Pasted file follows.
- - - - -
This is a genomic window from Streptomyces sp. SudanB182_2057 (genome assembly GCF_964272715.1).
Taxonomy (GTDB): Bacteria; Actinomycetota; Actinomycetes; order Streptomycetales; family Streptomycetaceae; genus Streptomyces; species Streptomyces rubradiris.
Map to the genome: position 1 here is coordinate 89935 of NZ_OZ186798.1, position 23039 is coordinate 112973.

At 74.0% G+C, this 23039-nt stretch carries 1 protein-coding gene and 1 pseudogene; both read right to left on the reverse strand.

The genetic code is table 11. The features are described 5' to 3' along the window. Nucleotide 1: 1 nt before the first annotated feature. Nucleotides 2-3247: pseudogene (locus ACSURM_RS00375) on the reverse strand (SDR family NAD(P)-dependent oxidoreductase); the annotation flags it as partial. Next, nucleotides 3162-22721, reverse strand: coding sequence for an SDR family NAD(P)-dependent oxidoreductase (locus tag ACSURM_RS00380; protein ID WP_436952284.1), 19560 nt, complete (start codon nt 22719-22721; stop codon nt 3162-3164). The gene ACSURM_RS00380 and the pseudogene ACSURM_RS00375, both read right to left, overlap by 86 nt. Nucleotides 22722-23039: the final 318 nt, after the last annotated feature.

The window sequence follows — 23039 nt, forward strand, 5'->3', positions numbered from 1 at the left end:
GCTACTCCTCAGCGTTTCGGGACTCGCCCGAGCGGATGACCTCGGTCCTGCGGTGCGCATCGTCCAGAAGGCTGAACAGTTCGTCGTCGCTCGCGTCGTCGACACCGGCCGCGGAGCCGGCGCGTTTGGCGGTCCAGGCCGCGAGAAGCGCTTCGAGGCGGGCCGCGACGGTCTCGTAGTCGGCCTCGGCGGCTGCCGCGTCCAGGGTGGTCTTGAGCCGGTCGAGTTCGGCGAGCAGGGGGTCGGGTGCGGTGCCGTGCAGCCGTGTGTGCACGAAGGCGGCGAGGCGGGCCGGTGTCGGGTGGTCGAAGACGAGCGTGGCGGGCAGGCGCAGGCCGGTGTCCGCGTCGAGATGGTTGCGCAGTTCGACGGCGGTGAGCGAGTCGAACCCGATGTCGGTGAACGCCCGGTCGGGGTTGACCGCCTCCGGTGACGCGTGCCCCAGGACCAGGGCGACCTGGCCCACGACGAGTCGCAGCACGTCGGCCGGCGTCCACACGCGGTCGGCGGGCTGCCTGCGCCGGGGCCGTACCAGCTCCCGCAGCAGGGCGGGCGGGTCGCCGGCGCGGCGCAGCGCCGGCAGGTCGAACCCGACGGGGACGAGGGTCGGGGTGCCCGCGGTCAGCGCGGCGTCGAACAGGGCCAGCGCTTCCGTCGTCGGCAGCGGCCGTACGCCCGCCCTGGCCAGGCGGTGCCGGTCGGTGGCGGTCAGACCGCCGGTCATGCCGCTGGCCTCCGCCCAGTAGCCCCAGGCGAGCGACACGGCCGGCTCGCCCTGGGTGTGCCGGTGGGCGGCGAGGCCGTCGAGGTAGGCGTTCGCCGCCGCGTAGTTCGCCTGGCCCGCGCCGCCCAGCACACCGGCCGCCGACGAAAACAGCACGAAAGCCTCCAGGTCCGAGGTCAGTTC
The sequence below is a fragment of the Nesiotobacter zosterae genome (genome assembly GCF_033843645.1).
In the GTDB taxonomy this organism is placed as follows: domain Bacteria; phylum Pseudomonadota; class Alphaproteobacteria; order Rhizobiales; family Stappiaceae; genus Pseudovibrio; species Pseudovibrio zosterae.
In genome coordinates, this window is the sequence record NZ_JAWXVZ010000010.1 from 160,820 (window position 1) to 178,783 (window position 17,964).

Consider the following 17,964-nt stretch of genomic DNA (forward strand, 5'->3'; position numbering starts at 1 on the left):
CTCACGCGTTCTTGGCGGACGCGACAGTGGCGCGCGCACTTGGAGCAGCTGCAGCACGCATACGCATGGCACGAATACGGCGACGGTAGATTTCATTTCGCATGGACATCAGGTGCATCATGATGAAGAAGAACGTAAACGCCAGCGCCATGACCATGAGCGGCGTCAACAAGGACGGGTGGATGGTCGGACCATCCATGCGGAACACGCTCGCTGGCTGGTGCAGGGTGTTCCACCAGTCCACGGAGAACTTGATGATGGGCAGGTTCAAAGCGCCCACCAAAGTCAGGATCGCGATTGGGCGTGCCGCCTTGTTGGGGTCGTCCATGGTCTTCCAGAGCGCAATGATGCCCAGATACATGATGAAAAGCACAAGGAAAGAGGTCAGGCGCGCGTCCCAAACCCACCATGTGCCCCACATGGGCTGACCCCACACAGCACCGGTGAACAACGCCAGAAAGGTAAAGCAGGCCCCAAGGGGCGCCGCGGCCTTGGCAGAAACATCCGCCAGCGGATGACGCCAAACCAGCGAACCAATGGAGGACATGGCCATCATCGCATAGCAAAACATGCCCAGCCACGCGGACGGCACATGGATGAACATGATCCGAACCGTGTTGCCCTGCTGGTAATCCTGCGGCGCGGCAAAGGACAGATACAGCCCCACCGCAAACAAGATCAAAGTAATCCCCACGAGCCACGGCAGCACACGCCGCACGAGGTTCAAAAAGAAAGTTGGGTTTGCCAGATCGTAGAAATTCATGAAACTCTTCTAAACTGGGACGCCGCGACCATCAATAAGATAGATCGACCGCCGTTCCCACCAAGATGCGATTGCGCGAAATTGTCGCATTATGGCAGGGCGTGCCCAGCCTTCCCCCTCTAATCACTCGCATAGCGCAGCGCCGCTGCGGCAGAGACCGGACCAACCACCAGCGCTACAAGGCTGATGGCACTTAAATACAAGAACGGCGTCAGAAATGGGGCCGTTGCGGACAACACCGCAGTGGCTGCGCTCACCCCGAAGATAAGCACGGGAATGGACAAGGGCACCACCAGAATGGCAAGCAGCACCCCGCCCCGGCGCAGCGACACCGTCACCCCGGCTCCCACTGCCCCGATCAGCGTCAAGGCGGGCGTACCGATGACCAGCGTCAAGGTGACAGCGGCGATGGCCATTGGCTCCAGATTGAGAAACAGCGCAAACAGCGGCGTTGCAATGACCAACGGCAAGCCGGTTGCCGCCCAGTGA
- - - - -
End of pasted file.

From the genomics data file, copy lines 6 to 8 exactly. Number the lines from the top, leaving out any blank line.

The window sequence follows — 23039 nt, forward strand, 5'->3', positions numbered from 1 at the left end:
GCTACTCCTCAGCGTTTCGGGACTCGCCCGAGCGGATGACCTCGGTCCTGCGGTGCGCATCGTCCAGAAGGCTGAACAGTTCGTCGTCGCTCGCGTCGTCGACACCGGCCGCGGAGCCGGCGCGTTTGGCGGTCCAGGCCGCGAGAAGCGCTTCGAGGCGGGCCGCGACGGTCTCGTAGTCGGCCTCGGCGGCTGCCGCGTCCAGGGTGGTCTTGAGCCGGTCGAGTTCGGCGAGCAGGGGGTCGGGTGCGGTGCCGTGCAGCCGTGTGTGCACGAAGGCGGCGAGGCGGGCCGGTGTCGGGTGGTCGAAGACGAGCGTGGCGGGCAGGCGCAGGCCGGTGTCCGCGTCGAGATGGTTGCGCAGTTCGACGGCGGTGAGCGAGTCGAACCCGATGTCGGTGAACGCCCGGTCGGGGTTGACCGCCTCCGGTGACGCGTGCCCCAGGACCAGGGCGACCTGGCCCACGACGAGTCGCAGCACGTCGGCCGGCGTCCACACGCGGTCGGCGGGCTGCCTGCGCCGGGGCCGTACCAGCTCCCGCAGCAGGGCGGGCGGGTCGCCGGCGCGGCGCAGCGCCGGCAGGTCGAACCCGACGGGGACGAGGGTCGGGGTGCCCGCGGTCAGCGCGGCGTCGAACAGGGCCAGCGCTTCCGTCGTCGGCAGCGGCCGTACGCCCGCCCTGGCCAGGCGGTGCCGGTCGGTGGCGGTCAGACCGCCGGTCATGCCGCTGGCCTCCGCCCAGTAGCCCCAGGCGAGCGACACGGCCGGCTCGCCCTGGGTGTGCCGGTGGGCGGCGAGGCCGTCGAGGTAGGCGTTCGCCGCCGCGTAGTTCGCCTGGCCCGCGCCGCCCAGCACACCGGCCGCCGACGAAAACAGCACGAAAGCCTCCAGGTCCGAGGTCAGTTC
The sequence below is a fragment of the Nesiotobacter zosterae genome (genome assembly GCF_033843645.1).